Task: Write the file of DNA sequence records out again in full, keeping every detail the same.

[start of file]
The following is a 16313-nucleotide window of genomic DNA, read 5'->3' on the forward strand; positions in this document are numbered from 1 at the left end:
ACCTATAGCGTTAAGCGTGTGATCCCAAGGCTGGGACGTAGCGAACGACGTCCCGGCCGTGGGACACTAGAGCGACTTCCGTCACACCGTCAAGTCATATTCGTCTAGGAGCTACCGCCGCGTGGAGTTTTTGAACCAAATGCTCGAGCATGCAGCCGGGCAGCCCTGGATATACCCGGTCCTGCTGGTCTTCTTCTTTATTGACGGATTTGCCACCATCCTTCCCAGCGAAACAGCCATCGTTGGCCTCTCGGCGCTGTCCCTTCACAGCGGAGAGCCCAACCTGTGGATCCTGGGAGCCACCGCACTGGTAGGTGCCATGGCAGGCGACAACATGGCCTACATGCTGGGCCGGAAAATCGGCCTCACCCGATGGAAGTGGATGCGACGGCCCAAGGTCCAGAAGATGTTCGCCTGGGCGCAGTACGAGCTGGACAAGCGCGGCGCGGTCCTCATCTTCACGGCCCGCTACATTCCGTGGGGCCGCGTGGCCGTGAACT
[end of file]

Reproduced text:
The following is a 16313-nucleotide window of genomic DNA, read 5'->3' on the forward strand; positions in this document are numbered from 1 at the left end:
ACCTATAGCGTTAAGCGTGTGATCCCAAGGCTGGGACGTAGCGAACGACGTCCCGGCCGTGGGACACTAGAGCGACTTCCGTCACACCGTCAAGTCATATTCGTCTAGGAGCTACCGCCGCGTGGAGTTTTTGAACCAAATGCTCGAGCATGCAGCCGGGCAGCCCTGGATATACCCGGTCCTGCTGGTCTTCTTCTTTATTGACGGATTTGCCACCATCCTTCCCAGCGAAACAGCCATCGTTGGCCTCTCGGCGCTGTCCCTTCACAGCGGAGAGCCCAACCTGTGGATCCTGGGAGCCACCGCACTGGTAGGTGCCATGGCAGGCGACAACATGGCCTACATGCTGGGCCGGAAAATCGGCCTCACCCGATGGAAGTGGATGCGACGGCCCAAGGTCCAGAAGATGTTCGCCTGGGCGCAGTACGAGCTGGACAAGCGCGGCGCGGTCCTCATCTTCACGGCCCGCTACATTCCGTGGGGCCGCGTGGCCGTGAACT